"Fans of noisy, experimental rock music are in for a treat when they pop this Nonzoo cassette into their tape deck. 'Wazoo,' the debut full-length from the Chicago-based quartet, brings the ruckus in the vein of classic nineties and aughties noise rock championed by labels such as Siltbreeze, Gold Standard Laboratories, and Skin Graft. One could even dip further back to the No Wave acts of the late seventies such as DNA or Teenage Jesus and the Jerks for reference.
The latter group is particularly fitting as Nonzoo’s vocalist sometimes bears a striking resemblance to Lydia Lunch’s earliest recorded material with both TJaTJ and 8 Eyed Spy. Throw in the occasional caterwauling a la Chloe Lum of AIDS Wolf and Su Tissue of Suburban Lawns for good measure. The vocals are mixed so low that they function more as another instrument rather than the main focus.
The instrumentation is the standard guitar-bass-drums setup, though rarely does it sound as though these are what are being played. On tracks like “Spambot Ringer” and “Secret Landforms,” the band bashes away on their axes with even more reckless abandon than the Jesus Lizard at their most unhinged. At other times, on tracks such as “Cocoon Transmission” and “Severe Rough Stylish,” Nonzoo drift off into sparse, spacy sounds and loose grooves which recall Northhampton, MA avant-rockers Fat Worm of Error as well as San Francisco’s Caroliner. Sometimes they play the beat a bit more straightforward, while still being incredibly strange. “Great American Trough” and “Auto-Hologram Bonus Event” are good examples of this; on the former, Nonzoo almost sounds like the Magic Band in hyperdrive and on the latter, they ape Arab on Radar (when they still had a bassist in the early days) to a T.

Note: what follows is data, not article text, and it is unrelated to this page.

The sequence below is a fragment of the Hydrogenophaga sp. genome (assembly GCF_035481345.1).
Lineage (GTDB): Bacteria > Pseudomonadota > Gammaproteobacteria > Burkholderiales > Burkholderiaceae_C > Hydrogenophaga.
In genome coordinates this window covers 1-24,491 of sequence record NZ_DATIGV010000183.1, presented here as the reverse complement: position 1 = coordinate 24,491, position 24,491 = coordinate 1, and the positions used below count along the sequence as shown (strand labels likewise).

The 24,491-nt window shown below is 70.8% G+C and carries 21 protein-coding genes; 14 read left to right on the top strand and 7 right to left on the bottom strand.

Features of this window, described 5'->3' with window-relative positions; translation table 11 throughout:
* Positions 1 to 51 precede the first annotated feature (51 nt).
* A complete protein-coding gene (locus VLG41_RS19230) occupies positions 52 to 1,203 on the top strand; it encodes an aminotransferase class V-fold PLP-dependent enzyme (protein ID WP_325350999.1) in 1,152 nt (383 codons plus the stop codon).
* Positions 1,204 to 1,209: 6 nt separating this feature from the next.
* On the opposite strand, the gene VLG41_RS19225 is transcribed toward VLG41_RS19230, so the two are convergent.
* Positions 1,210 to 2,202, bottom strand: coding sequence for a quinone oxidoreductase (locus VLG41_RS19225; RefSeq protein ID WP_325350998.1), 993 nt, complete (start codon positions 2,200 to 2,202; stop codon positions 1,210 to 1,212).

While the sound will undoubtedly be unsettling and off-putting to ears unaccustomed to such an approach, there is an underlying playfulness to the band that may ultimately serve as a gateway into the madness for the uninitiated. The song title “The Heavenly Craft of Pure Love” appears to be wordplay on author H.P. Lovecraft’s name. Album closer “Room 202” slowly evolves from a disturbing nightmare soundscape into an orchestra of looping laughter and screams that somehow feels more transcendent than terrifying. As can be expected with this style, the hooks on 'Wazoo' begin to reveal themselves upon repeated listens. This appears to be composed and organized within its own chaos. Perhaps there are improvisational tendencies but overall it feels quite deliberate and intentional.
Recommended if you like any of the aforementioned bands/labels, Deerhoof, PRE, An Albatross, Erase Errata, Melt-Banana, Boredoms, Dada art, post-punk, and music ‘designed to annoy people to the point where they might just for a second question enough of their environment to do something about it.’ Frank Zappa said that of his own music."
"I wanted to rub the human face in its own vomit, I wanted to force it to look in the mirror." - JG Ballard.
Confident this will be my album of the year. Chilling, funky, mind-expanding, confrontational, soulful, danceable, terrifying. It reminds me, bizarrely, of MSP's 'The Holy Bible'. Like THB it doesn't shy away from the filth and evil of history. Unlike THB it's completely in earnest. Put it on headphones, listen to it all, don't look away, be educated, this is our world. eyehatesilence